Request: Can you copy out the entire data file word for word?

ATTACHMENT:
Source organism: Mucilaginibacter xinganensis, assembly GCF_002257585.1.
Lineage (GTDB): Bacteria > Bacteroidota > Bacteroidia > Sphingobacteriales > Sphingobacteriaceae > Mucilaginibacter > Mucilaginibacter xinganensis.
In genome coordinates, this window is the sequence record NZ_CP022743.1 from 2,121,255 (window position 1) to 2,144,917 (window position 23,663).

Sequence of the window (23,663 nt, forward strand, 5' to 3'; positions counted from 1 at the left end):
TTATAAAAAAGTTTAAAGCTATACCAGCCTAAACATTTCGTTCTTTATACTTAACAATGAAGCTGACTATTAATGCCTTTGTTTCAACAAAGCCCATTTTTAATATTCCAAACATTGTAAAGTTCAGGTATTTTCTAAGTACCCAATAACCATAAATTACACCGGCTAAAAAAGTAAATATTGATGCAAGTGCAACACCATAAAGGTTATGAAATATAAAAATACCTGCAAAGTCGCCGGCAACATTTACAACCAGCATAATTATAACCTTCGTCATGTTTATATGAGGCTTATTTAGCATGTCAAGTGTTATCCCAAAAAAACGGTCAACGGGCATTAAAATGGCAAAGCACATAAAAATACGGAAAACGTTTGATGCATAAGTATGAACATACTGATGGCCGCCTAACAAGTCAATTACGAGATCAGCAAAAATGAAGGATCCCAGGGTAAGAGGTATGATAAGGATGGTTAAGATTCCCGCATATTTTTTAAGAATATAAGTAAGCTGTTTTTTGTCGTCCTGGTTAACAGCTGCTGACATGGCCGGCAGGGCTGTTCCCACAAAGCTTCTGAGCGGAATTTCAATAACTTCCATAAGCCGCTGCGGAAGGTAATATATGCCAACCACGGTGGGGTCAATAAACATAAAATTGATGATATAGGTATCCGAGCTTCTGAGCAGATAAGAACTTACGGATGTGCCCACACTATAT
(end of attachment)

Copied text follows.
Source organism: Mucilaginibacter xinganensis, assembly GCF_002257585.1.
Lineage (GTDB): Bacteria > Bacteroidota > Bacteroidia > Sphingobacteriales > Sphingobacteriaceae > Mucilaginibacter > Mucilaginibacter xinganensis.
In genome coordinates, this window is the sequence record NZ_CP022743.1 from 2,121,255 (window position 1) to 2,144,917 (window position 23,663).

Sequence of the window (23,663 nt, forward strand, 5' to 3'; positions counted from 1 at the left end):
TTATAAAAAAGTTTAAAGCTATACCAGCCTAAACATTTCGTTCTTTATACTTAACAATGAAGCTGACTATTAATGCCTTTGTTTCAACAAAGCCCATTTTTAATATTCCAAACATTGTAAAGTTCAGGTATTTTCTAAGTACCCAATAACCATAAATTACACCGGCTAAAAAAGTAAATATTGATGCAAGTGCAACACCATAAAGGTTATGAAATATAAAAATACCTGCAAAGTCGCCGGCAACATTTACAACCAGCATAATTATAACCTTCGTCATGTTTATATGAGGCTTATTTAGCATGTCAAGTGTTATCCCAAAAAAACGGTCAACGGGCATTAAAATGGCAAAGCACATAAAAATACGGAAAACGTTTGATGCATAAGTATGAACATACTGATGGCCGCCTAACAAGTCAATTACGAGATCAGCAAAAATGAAGGATCCCAGGGTAAGAGGTATGATAAGGATGGTTAAGATTCCCGCATATTTTTTAAGAATATAAGTAAGCTGTTTTTTGTCGTCCTGGTTAACAGCTGCTGACATGGCCGGCAGGGCTGTTCCCACAAAGCTTCTGAGCGGAATTTCAATAACTTCCATAAGCCGCTGCGGAAGGTAATATATGCCAACCACGGTGGGGTCAATAAACATAAAATTGATGATATAGGTATCCGAGCTTCTGAGCAGATAAGAACTTACGGATGTGCCCACACTATAT